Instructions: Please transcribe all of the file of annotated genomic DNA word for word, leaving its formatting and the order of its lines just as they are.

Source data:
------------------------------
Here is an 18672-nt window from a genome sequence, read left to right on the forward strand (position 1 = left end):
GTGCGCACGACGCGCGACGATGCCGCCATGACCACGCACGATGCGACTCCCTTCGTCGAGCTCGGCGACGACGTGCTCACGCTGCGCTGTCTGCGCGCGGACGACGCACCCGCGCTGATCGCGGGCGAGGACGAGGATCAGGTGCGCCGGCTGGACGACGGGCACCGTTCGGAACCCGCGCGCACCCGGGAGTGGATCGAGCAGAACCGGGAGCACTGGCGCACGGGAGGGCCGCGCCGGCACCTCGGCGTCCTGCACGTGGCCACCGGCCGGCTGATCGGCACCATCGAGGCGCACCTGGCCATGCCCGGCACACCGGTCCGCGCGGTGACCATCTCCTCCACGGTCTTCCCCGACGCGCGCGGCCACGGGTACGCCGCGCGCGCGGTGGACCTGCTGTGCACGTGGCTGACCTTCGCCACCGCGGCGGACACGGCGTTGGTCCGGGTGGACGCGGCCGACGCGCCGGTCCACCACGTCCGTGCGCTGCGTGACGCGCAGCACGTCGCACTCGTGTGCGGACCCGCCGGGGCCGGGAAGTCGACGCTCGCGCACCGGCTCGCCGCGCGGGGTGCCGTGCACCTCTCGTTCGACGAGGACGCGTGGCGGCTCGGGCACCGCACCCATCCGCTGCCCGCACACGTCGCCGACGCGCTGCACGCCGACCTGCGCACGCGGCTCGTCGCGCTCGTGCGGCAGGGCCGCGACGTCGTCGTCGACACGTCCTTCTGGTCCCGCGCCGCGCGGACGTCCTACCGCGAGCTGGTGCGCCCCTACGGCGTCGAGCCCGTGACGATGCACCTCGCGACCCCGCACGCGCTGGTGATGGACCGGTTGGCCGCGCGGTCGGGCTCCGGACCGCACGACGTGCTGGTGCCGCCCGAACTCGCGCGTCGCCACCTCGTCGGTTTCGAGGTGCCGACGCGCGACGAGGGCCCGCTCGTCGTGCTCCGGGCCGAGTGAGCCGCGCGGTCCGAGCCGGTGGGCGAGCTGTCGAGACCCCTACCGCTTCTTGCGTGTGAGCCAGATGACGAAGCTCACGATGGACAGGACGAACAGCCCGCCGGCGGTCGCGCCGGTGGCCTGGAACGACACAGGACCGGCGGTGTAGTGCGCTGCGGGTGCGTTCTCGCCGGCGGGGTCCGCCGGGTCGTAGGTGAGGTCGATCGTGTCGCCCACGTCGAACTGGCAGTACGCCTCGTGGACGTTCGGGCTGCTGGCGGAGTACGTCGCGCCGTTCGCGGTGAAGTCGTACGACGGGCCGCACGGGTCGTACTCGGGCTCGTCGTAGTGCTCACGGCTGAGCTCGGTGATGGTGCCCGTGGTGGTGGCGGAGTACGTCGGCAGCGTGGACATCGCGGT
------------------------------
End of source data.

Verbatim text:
Here is an 18672-nt window from a genome sequence, read left to right on the forward strand (position 1 = left end):
GTGCGCACGACGCGCGACGATGCCGCCATGACCACGCACGATGCGACTCCCTTCGTCGAGCTCGGCGACGACGTGCTCACGCTGCGCTGTCTGCGCGCGGACGACGCACCCGCGCTGATCGCGGGCGAGGACGAGGATCAGGTGCGCCGGCTGGACGACGGGCACCGTTCGGAACCCGCGCGCACCCGGGAGTGGATCGAGCAGAACCGGGAGCACTGGCGCACGGGAGGGCCGCGCCGGCACCTCGGCGTCCTGCACGTGGCCACCGGCCGGCTGATCGGCACCATCGAGGCGCACCTGGCCATGCCCGGCACACCGGTCCGCGCGGTGACCATCTCCTCCACGGTCTTCCCCGACGCGCGCGGCCACGGGTACGCCGCGCGCGCGGTGGACCTGCTGTGCACGTGGCTGACCTTCGCCACCGCGGCGGACACGGCGTTGGTCCGGGTGGACGCGGCCGACGCGCCGGTCCACCACGTCCGTGCGCTGCGTGACGCGCAGCACGTCGCACTCGTGTGCGGACCCGCCGGGGCCGGGAAGTCGACGCTCGCGCACCGGCTCGCCGCGCGGGGTGCCGTGCACCTCTCGTTCGACGAGGACGCGTGGCGGCTCGGGCACCGCACCCATCCGCTGCCCGCACACGTCGCCGACGCGCTGCACGCCGACCTGCGCACGCGGCTCGTCGCGCTCGTGCGGCAGGGCCGCGACGTCGTCGTCGACACGTCCTTCTGGTCCCGCGCCGCGCGGACGTCCTACCGCGAGCTGGTGCGCCCCTACGGCGTCGAGCCCGTGACGATGCACCTCGCGACCCCGCACGCGCTGGTGATGGACCGGTTGGCCGCGCGGTCGGGCTCCGGACCGCACGACGTGCTGGTGCCGCCCGAACTCGCGCGTCGCCACCTCGTCGGTTTCGAGGTGCCGACGCGCGACGAGGGCCCGCTCGTCGTGCTCCGGGCCGAGTGAGCCGCGCGGTCCGAGCCGGTGGGCGAGCTGTCGAGACCCCTACCGCTTCTTGCGTGTGAGCCAGATGACGAAGCTCACGATGGACAGGACGAACAGCCCGCCGGCGGTCGCGCCGGTGGCCTGGAACGACACAGGACCGGCGGTGTAGTGCGCTGCGGGTGCGTTCTCGCCGGCGGGGTCCGCCGGGTCGTAGGTGAGGTCGATCGTGTCGCCCACGTCGAACTGGCAGTACGCCTCGTGGACGTTCGGGCTGCTGGCGGAGTACGTCGCGCCGTTCGCGGTGAAGTCGTACGACGGGCCGCACGGGTCGTACTCGGGCTCGTCGTAGTGCTCACGGCTGAGCTCGGTGATGGTGCCCGTGGTGGTGGCGGAGTACGTCGGCAGCGTGGACATCGCGGT